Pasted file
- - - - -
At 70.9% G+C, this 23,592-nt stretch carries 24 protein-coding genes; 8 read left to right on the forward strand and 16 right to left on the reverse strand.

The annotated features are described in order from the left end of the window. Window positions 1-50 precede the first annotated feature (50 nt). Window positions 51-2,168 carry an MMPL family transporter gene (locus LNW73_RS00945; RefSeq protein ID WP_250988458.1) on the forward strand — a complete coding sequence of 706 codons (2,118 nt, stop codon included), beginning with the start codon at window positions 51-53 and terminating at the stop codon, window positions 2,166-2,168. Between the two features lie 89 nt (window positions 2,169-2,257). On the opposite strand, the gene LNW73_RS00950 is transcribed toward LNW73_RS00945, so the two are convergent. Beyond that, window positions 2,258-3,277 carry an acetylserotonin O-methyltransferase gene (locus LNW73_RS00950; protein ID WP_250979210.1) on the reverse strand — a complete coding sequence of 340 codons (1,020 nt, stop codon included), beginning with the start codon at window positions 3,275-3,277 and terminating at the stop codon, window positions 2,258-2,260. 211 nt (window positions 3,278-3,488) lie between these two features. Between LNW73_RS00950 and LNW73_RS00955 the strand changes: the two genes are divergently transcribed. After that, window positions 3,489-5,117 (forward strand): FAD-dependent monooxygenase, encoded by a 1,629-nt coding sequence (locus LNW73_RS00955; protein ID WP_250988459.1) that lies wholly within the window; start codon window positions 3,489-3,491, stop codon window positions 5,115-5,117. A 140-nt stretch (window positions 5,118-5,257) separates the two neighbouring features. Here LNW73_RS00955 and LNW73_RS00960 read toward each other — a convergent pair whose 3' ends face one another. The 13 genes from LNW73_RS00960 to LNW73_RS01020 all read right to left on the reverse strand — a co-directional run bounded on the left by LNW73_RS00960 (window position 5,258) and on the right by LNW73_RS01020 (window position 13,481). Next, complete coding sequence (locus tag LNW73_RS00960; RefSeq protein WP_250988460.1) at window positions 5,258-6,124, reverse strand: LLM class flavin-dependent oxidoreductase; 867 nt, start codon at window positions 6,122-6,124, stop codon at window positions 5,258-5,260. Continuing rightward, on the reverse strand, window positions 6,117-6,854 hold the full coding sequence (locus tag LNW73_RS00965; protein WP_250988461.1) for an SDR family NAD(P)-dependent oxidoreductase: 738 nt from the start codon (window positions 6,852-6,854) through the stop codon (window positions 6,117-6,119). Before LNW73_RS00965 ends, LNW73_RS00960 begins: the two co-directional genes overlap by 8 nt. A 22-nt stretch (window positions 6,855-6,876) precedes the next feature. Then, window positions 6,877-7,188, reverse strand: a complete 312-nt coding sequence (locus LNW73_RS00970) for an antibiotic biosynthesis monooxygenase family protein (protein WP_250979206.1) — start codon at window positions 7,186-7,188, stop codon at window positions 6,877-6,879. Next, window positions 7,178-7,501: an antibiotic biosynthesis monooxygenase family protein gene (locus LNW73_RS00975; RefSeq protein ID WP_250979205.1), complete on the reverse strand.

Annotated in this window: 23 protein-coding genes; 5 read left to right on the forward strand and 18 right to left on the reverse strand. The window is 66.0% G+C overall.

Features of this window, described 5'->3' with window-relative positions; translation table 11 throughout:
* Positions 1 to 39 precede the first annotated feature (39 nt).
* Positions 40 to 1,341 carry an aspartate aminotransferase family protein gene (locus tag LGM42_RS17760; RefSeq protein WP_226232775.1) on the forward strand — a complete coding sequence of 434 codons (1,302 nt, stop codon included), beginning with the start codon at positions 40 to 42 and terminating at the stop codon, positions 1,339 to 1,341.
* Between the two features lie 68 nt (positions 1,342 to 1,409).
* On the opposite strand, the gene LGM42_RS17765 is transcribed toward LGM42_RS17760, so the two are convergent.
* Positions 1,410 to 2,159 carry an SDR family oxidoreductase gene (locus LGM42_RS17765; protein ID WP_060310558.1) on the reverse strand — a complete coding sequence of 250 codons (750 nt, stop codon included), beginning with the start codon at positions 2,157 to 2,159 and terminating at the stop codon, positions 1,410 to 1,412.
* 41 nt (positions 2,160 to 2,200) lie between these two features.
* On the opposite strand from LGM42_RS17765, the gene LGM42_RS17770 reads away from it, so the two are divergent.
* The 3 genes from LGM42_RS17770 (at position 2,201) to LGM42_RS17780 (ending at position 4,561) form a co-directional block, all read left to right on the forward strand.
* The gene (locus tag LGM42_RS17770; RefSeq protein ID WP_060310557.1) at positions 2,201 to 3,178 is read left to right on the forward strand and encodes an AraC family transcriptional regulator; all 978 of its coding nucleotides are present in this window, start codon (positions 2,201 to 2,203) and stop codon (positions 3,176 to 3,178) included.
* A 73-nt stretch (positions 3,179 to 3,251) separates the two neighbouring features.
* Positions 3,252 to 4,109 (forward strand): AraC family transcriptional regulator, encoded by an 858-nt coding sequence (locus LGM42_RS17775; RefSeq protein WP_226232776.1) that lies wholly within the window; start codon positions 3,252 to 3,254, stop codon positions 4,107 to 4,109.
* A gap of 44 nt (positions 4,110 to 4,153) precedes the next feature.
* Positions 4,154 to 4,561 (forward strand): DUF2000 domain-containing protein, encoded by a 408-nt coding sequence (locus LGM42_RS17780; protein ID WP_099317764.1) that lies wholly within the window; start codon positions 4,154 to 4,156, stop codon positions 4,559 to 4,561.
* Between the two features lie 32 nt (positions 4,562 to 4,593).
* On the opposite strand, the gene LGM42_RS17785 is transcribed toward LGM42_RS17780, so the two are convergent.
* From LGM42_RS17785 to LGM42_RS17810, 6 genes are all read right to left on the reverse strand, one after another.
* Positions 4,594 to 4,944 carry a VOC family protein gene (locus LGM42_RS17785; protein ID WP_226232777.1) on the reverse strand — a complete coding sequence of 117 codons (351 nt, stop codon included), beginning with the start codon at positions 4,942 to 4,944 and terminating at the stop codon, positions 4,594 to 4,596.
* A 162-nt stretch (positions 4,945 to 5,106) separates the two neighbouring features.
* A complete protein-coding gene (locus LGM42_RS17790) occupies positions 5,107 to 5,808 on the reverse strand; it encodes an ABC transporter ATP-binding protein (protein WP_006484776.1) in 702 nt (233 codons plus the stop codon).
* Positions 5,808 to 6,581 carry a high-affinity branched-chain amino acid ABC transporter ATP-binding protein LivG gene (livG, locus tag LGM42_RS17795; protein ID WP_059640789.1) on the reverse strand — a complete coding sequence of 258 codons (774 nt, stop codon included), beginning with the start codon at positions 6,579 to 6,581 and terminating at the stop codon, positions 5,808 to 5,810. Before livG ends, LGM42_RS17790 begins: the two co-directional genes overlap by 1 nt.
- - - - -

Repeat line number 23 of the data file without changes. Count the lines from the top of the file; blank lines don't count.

* A complete protein-coding gene (locus LGM42_RS17790) occupies positions 5,107 to 5,808 on the reverse strand; it encodes an ABC transporter ATP-binding protein (protein WP_006484776.1) in 702 nt (233 codons plus the stop codon).